Managed Runtime Systems


The aim of this course is to introduce students to the world of managed runtime systems. Managed runtime systems are the ones responsible for executing managed programming languages, such as Python, Java, etc.

In this course we study how managed programming languages are implemented in the managed runtime systems. The course is mainly focused on the Java programming language and the Java Virtual Machine (JVM).


Lectures will take place at A.121 every Monday, Wednesday, and Thursday 14:00-16:00 according to the schedule below. Please note that the schedule is subject to change.

Week # Description Monday Wednesday Thursday Assignment
04/02/2019 1 Introduction & Byte-code interpretation Slides (Course Intro) Slides (VMs Intro) Slides (The JVM) Reading (Interpreters)
11/02/2019 2 Garbage Collection Slides (GC Intro) Paper (Interpreters) Slides (GC Intro2) Reading (G1)
18/02/2019 3 Just In Time Compilation Slides (JIT 1) Slides (JIT 2) Tutorial (G1) Reading (JIT History)
25/02/2019 4 Metacircular VMs Slides (Metacircular) Paper (JIT History) Tutorial (Maxine VM) Reading (Maxine VM)
04/03/2019 5 Metacircular VMs Slides (Truffle) Paper (Maxine VM) -- --
11/03/2019 6 -- -- -- -- --
18/03/2019 7 -- -- -- -- --
25/03/2019 8 -- -- -- -- Reading (JMM)
01/04/2019 9 Memory Models -- Guest Lecture from Dr. Heinz Kabutz Slides (Concurrency) --
08/04/2019 10 Concurrency Paper (JMM) Slides (Java Concurrency) -- Reading (JDMM)
15/04/2019 11 Advanced Garbage Collection + Performance Slides Paper (JDMM) -- Reading (Performance)
22/04/2019 - Easter Holidays -- -- -- --
29/04/2019 - Easter Holidays -- -- -- --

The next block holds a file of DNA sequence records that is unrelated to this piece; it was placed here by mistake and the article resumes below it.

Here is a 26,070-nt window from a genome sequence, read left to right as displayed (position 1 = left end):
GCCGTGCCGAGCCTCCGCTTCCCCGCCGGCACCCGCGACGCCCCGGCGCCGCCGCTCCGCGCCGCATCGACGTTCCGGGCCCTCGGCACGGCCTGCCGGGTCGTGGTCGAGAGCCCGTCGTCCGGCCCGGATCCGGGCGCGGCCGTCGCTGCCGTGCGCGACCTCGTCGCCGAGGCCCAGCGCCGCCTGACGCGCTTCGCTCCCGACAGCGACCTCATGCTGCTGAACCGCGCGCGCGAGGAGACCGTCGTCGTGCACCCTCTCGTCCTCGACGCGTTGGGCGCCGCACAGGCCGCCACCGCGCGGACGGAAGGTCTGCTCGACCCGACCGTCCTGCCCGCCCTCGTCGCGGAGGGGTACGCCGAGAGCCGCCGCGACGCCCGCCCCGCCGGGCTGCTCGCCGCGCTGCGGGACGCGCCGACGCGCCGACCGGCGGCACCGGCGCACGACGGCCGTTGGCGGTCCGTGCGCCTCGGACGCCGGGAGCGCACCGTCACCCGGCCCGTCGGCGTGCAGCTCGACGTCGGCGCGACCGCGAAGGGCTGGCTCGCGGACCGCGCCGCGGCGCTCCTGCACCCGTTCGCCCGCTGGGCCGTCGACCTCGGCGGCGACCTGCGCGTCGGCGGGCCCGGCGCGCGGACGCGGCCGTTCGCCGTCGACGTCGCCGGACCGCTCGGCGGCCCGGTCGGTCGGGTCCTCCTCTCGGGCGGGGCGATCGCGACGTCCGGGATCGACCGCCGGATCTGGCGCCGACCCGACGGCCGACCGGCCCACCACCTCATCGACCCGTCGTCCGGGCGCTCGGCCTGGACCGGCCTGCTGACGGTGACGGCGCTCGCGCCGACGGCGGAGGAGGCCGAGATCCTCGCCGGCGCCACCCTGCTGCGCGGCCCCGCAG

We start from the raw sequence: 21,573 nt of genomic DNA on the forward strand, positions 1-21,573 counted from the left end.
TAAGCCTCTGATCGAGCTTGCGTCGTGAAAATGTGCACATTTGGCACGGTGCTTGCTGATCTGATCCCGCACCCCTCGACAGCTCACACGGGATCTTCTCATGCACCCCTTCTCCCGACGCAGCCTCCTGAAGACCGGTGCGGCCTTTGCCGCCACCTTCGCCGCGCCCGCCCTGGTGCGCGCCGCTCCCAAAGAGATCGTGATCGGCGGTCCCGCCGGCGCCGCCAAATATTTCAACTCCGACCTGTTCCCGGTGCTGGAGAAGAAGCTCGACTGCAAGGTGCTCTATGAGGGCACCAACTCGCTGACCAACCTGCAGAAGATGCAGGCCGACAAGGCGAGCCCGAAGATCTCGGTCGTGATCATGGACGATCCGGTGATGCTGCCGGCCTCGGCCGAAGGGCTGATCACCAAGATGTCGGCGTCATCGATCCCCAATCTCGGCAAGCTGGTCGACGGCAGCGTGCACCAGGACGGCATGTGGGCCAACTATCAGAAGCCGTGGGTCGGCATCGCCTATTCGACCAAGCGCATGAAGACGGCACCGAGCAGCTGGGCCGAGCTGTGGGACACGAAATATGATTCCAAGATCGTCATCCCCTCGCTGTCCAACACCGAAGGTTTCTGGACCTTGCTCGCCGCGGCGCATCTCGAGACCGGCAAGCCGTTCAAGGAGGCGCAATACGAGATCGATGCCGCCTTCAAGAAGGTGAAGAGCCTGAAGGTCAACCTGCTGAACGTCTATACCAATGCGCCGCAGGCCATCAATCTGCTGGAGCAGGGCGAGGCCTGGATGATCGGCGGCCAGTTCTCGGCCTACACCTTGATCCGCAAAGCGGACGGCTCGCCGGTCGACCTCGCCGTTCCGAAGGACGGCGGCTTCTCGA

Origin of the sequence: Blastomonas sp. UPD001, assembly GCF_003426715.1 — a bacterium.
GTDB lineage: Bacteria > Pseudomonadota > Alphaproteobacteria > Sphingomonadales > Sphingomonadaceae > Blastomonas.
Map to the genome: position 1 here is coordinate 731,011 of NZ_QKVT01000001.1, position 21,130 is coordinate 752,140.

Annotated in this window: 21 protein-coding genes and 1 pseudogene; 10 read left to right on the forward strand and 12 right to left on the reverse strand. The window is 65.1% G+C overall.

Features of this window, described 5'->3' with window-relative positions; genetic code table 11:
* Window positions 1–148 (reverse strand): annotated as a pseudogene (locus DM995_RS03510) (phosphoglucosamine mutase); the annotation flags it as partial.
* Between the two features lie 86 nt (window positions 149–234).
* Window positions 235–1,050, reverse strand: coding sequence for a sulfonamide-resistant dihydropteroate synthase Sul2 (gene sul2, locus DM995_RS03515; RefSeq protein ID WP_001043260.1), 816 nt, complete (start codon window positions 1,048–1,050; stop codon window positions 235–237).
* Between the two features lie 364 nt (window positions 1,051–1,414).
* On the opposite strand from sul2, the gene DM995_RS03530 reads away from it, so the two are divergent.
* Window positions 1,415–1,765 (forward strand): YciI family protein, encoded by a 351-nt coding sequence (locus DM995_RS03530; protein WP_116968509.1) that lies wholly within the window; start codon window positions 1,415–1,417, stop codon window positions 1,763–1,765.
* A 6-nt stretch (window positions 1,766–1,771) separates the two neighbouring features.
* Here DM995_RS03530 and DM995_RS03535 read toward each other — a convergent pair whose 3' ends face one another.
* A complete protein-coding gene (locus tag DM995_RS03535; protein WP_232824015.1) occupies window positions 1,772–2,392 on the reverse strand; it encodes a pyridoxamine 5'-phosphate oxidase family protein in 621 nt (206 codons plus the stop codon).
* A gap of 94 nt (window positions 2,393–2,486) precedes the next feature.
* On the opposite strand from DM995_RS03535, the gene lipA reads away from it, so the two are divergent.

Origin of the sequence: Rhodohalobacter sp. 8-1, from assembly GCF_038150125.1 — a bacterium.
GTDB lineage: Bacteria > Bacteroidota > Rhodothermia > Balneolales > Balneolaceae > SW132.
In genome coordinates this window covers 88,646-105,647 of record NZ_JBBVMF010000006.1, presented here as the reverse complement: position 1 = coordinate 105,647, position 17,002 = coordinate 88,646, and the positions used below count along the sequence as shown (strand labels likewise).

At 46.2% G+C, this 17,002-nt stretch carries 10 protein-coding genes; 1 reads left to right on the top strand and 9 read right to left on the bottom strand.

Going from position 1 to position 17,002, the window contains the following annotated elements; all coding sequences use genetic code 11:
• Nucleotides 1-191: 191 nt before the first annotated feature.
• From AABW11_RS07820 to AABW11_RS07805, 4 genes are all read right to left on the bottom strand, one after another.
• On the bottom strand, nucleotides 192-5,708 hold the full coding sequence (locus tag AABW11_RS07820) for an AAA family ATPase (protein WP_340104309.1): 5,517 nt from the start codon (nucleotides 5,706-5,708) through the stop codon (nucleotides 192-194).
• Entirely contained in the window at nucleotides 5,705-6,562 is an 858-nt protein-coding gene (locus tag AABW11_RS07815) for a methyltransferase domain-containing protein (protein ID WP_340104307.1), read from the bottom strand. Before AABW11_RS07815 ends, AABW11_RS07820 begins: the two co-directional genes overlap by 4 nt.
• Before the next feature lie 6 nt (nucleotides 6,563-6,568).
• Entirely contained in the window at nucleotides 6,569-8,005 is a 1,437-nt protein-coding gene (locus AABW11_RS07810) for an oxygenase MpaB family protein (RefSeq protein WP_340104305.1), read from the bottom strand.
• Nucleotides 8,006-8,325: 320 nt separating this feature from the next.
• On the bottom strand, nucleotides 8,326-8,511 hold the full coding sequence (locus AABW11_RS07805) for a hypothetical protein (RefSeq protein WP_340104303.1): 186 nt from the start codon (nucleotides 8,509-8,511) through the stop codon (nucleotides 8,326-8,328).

06/05/2019 12 Profiling and Adaptive Optimization Paper(Performance) Slides (Guest: Dr. Kotselidis) -- --
13/05/2019 13 Project Presentations Project Presentations Project Presentations Project Presentations --

Material / Slides

The slides of the course are available in PDF format at

For the source code (LaTeX Beamer) of the slides you can visit

Marking Scheme

Midterm 0%
Reading Assignments 35% (7x5%)
Final exam 0%
Project 50%
Class participation 15%

Reading Assignments

During this course you will be asked to read a number of scientific papers covering the topics at hand. In total you will be asked to read 7 scientific papers and you will be assigned to deliver a short summary for each of them. We will discuss each paper in the classroom to better understand them and answer any questions you might come up with.

Summary format

Your summary should answer the following questions:

  1. What is the key point of the paper? (If it is the survey, what are the key techniques it presents?)
  2. What did you like the most in the paper?
  3. What could be improved in the presentation/content of the paper?
  4. Do you have any ideas on how to improve the presented idea/technique?
  5. On a scale of 0-5, with 5 being the most positive, how would you rate the paper?

Summary Submission

A Google form for each paper has been created, please fill it before the beginning of the lecture where we will discuss the corresponding paper.


You can either work alone or form a team of two. For your project you can either focus on JIT compilation or Garbage Collection.

You shall choose and propose a project on your own. The project proposal should answer the following questions:

  1. What do you find interesting in the project?
  2. What do you expect to learn through this project implementation?
  3. How are you going to demonstrate the success of your project?

You are strongly encouraged to work on Maxine VM for your project, but projects on openJDK (or other VMs, even non-Java VMs) will be also accepted.

Projects will be developed on github and will be based on the latest release of the corresponding VM you will chose to work on.

Project proposal deadline

Please submit your project proposals by 04/03/2019!

If you want feedback please submit earlier.


You can contact me directly via e-mail or through the course's mailing list hy446-list |at|


Guest lectures

2018 -- I kindly thank Dr. Christos Kotselidis for his insightful presentation regarding "The Art of Java Performance" and the exciting live demo.

Inspiration and Material

  1. I would like to thank Mario Wolczko for sharing his material and experiences from a similar course he taught at UC Berkeley.
  2. The original material of his course can be found here.
  3. I would like to thank Aleksey Shipilёv for the creation of the "JVM Anatomy Park" that provides a set of great examples and anecdotes to toy around in tutorials.